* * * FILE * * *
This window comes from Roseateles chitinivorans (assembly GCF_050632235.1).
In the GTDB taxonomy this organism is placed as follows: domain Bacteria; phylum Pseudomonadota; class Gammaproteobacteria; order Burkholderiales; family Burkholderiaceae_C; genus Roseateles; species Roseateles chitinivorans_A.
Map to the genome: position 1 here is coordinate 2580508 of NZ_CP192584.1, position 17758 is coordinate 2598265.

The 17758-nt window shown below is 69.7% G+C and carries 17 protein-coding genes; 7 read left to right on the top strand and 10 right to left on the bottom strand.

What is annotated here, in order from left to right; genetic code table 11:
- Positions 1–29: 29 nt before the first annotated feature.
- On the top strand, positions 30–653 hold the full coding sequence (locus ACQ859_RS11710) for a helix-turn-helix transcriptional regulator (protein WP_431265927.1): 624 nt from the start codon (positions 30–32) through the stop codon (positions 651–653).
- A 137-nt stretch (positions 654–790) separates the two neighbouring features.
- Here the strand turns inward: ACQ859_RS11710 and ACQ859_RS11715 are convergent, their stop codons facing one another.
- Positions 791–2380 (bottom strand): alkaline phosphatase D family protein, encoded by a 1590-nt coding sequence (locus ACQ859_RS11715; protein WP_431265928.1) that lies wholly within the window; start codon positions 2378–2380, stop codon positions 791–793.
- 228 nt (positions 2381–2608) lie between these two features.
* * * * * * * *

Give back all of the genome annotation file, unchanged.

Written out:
This window comes from Roseateles chitinivorans (assembly GCF_050632235.1).
In the GTDB taxonomy this organism is placed as follows: domain Bacteria; phylum Pseudomonadota; class Gammaproteobacteria; order Burkholderiales; family Burkholderiaceae_C; genus Roseateles; species Roseateles chitinivorans_A.
Map to the genome: position 1 here is coordinate 2580508 of NZ_CP192584.1, position 17758 is coordinate 2598265.

The 17758-nt window shown below is 69.7% G+C and carries 17 protein-coding genes; 7 read left to right on the top strand and 10 right to left on the bottom strand.

What is annotated here, in order from left to right; genetic code table 11:
- Positions 1–29: 29 nt before the first annotated feature.
- On the top strand, positions 30–653 hold the full coding sequence (locus ACQ859_RS11710) for a helix-turn-helix transcriptional regulator (protein WP_431265927.1): 624 nt from the start codon (positions 30–32) through the stop codon (positions 651–653).
- A 137-nt stretch (positions 654–790) separates the two neighbouring features.
- Here the strand turns inward: ACQ859_RS11710 and ACQ859_RS11715 are convergent, their stop codons facing one another.
- Positions 791–2380 (bottom strand): alkaline phosphatase D family protein, encoded by a 1590-nt coding sequence (locus ACQ859_RS11715; protein WP_431265928.1) that lies wholly within the window; start codon positions 2378–2380, stop codon positions 791–793.
- 228 nt (positions 2381–2608) lie between these two features.